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- adenomatous polyps
- cardiovascular diseases
- colorectal neoplasms
- cyclooxygenase inhibitors
Q In patients with a history of colorectal neoplasia who are at risk of recurrent adenomatous polyps, how safe is celecoxib with respect to cardiovascular (CV) events?
Clinical impact ratings GP/FP/Primary care ★★★★★★☆ IM/Ambulatory care ★★★★★★☆ Oncology ★★★★★☆☆ Gastroenterology ★★★★★☆☆ Cardiology ★★★★★☆☆
randomised placebo controlled trial (Adenoma Prevention with Celecoxib [APC] Study).
unclear allocation concealment.*
blinded (clinicians, patients, judicial assessors of outcomes, and monitoring committee).*
Follow up period:
91 sites in the US, Canada, Australia, and the UK.
2035 patients 32–88 years of age (mean age 60y, 68% men) who had had endoscopic polypectomy to remove colorectal adenomas.
twice daily celecoxib, 200 mg (n = 685); celecoxib, 400 mg (n = 671); or placebo (n = 679). Patients were stratified by centre and use or non-use of aspirin for CV prophylaxis.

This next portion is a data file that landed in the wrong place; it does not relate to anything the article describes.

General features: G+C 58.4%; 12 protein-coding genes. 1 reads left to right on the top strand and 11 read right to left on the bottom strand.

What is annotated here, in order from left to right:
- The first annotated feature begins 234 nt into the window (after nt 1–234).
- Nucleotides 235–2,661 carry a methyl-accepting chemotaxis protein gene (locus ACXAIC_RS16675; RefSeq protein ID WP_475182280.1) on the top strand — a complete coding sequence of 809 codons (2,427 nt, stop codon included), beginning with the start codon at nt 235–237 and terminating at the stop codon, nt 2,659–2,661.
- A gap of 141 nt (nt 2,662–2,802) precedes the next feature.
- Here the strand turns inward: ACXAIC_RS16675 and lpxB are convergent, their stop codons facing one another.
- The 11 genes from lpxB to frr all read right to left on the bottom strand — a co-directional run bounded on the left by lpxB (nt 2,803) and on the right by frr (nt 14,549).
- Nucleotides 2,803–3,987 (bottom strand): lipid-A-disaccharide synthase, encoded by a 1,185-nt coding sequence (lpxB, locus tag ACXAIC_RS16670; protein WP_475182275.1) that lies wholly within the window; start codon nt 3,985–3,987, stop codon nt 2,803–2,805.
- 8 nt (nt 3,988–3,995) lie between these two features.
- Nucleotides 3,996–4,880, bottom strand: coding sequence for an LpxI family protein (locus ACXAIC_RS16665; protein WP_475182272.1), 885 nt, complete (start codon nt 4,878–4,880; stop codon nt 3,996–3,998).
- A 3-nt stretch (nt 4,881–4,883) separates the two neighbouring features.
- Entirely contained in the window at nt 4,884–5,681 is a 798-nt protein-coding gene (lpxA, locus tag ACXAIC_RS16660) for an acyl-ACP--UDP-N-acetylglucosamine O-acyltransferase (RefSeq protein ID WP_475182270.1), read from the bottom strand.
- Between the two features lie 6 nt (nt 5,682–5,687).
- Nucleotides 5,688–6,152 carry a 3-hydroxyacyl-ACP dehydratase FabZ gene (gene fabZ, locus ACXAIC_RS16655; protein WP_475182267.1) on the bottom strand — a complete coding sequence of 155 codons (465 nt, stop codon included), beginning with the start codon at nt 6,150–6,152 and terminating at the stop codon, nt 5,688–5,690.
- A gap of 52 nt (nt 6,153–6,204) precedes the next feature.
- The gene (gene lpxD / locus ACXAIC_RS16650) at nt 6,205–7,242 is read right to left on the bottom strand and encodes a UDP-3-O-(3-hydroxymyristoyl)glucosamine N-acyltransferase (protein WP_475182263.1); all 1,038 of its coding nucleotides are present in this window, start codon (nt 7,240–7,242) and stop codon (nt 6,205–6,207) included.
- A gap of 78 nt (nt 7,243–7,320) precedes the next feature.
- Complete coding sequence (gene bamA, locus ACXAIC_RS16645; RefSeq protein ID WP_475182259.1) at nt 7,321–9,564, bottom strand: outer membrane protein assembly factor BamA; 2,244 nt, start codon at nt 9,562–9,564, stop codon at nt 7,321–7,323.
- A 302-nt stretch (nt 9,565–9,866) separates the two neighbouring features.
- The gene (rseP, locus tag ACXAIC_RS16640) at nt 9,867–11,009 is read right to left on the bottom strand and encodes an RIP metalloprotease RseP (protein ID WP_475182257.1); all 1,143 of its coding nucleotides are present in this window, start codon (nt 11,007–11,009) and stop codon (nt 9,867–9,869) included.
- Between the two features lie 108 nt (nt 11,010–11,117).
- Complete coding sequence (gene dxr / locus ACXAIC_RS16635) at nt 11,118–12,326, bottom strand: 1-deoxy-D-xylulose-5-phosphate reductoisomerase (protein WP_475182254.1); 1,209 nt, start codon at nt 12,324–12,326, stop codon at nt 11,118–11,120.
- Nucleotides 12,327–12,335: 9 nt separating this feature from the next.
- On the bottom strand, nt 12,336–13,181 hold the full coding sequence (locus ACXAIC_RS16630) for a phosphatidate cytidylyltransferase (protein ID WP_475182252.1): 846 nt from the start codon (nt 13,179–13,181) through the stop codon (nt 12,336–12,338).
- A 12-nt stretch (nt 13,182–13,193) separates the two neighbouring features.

composite endpoint of death from CV causes, myocardial infarction (MI), stroke, or heart failure. Secondary composite endpoints included the addition of angina and need for a CV procedure.
Patient follow up:
all patients completed at least 2.8–3.1 years of follow up (intention to treat analysis).
The trial was stopped early with a 77% completion rate. 800 mg/day of celecoxib led to a greater risk of the CV composite endpoint than did placebo (table). The risk decreased slightly when angina (hazard ratio [HR] 2.3, 95% CI 1.1 to …
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